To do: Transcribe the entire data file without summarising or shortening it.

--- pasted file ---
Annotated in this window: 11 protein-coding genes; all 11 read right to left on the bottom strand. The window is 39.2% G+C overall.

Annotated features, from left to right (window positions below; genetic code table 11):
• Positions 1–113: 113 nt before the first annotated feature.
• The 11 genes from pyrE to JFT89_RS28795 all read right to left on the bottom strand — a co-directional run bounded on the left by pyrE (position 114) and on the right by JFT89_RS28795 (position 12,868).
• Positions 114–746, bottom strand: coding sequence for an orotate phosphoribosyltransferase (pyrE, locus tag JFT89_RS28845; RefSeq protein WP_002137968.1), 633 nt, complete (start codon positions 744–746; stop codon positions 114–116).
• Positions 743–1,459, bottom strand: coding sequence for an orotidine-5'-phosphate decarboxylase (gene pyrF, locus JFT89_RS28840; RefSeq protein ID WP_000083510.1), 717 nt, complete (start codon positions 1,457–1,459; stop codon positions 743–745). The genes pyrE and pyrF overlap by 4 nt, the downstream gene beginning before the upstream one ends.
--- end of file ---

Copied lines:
Annotated in this window: 11 protein-coding genes; all 11 read right to left on the bottom strand. The window is 39.2% G+C overall.

Annotated features, from left to right (window positions below; genetic code table 11):
• Positions 1–113: 113 nt before the first annotated feature.
• The 11 genes from pyrE to JFT89_RS28795 all read right to left on the bottom strand — a co-directional run bounded on the left by pyrE (position 114) and on the right by JFT89_RS28795 (position 12,868).
• Positions 114–746, bottom strand: coding sequence for an orotate phosphoribosyltransferase (pyrE, locus tag JFT89_RS28845; RefSeq protein WP_002137968.1), 633 nt, complete (start codon positions 744–746; stop codon positions 114–116).
• Positions 743–1,459, bottom strand: coding sequence for an orotidine-5'-phosphate decarboxylase (gene pyrF, locus JFT89_RS28840; RefSeq protein ID WP_000083510.1), 717 nt, complete (start codon positions 1,457–1,459; stop codon positions 743–745). The genes pyrE and pyrF overlap by 4 nt, the downstream gene beginning before the upstream one ends.